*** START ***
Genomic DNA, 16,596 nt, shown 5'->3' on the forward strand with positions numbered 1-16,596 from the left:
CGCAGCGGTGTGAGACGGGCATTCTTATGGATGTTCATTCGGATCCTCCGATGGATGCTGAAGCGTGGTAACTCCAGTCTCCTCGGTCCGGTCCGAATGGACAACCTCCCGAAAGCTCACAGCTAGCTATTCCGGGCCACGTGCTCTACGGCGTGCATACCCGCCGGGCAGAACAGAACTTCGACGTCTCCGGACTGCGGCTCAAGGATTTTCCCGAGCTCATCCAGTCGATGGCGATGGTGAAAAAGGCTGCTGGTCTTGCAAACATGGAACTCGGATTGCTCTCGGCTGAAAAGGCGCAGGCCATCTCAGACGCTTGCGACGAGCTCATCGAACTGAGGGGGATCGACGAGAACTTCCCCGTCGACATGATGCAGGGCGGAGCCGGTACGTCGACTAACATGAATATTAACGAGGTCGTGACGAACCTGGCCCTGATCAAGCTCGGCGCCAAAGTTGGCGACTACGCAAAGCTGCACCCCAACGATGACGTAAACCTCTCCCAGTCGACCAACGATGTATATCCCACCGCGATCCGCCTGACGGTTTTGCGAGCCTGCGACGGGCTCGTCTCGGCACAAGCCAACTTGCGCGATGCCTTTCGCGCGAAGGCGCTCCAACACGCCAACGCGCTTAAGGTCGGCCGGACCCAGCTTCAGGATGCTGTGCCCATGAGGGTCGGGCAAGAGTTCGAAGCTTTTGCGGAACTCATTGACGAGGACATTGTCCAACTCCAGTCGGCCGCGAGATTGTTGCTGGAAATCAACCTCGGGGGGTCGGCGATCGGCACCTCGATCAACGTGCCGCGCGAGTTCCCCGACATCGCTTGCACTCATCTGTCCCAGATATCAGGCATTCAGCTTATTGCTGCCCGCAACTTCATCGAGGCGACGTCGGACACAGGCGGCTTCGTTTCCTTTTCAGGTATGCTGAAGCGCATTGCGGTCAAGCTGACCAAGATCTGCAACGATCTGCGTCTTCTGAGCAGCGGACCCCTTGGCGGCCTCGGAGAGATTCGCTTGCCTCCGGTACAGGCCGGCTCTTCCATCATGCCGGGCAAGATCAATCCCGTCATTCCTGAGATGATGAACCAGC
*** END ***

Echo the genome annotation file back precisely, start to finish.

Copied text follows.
Genomic DNA, 16,596 nt, shown 5'->3' on the forward strand with positions numbered 1-16,596 from the left:
CGCAGCGGTGTGAGACGGGCATTCTTATGGATGTTCATTCGGATCCTCCGATGGATGCTGAAGCGTGGTAACTCCAGTCTCCTCGGTCCGGTCCGAATGGACAACCTCCCGAAAGCTCACAGCTAGCTATTCCGGGCCACGTGCTCTACGGCGTGCATACCCGCCGGGCAGAACAGAACTTCGACGTCTCCGGACTGCGGCTCAAGGATTTTCCCGAGCTCATCCAGTCGATGGCGATGGTGAAAAAGGCTGCTGGTCTTGCAAACATGGAACTCGGATTGCTCTCGGCTGAAAAGGCGCAGGCCATCTCAGACGCTTGCGACGAGCTCATCGAACTGAGGGGGATCGACGAGAACTTCCCCGTCGACATGATGCAGGGCGGAGCCGGTACGTCGACTAACATGAATATTAACGAGGTCGTGACGAACCTGGCCCTGATCAAGCTCGGCGCCAAAGTTGGCGACTACGCAAAGCTGCACCCCAACGATGACGTAAACCTCTCCCAGTCGACCAACGATGTATATCCCACCGCGATCCGCCTGACGGTTTTGCGAGCCTGCGACGGGCTCGTCTCGGCACAAGCCAACTTGCGCGATGCCTTTCGCGCGAAGGCGCTCCAACACGCCAACGCGCTTAAGGTCGGCCGGACCCAGCTTCAGGATGCTGTGCCCATGAGGGTCGGGCAAGAGTTCGAAGCTTTTGCGGAACTCATTGACGAGGACATTGTCCAACTCCAGTCGGCCGCGAGATTGTTGCTGGAAATCAACCTCGGGGGGTCGGCGATCGGCACCTCGATCAACGTGCCGCGCGAGTTCCCCGACATCGCTTGCACTCATCTGTCCCAGATATCAGGCATTCAGCTTATTGCTGCCCGCAACTTCATCGAGGCGACGTCGGACACAGGCGGCTTCGTTTCCTTTTCAGGTATGCTGAAGCGCATTGCGGTCAAGCTGACCAAGATCTGCAACGATCTGCGTCTTCTGAGCAGCGGACCCCTTGGCGGCCTCGGAGAGATTCGCTTGCCTCCGGTACAGGCCGGCTCTTCCATCATGCCGGGCAAGATCAATCCCGTCATTCCTGAGATGATGAACCAGC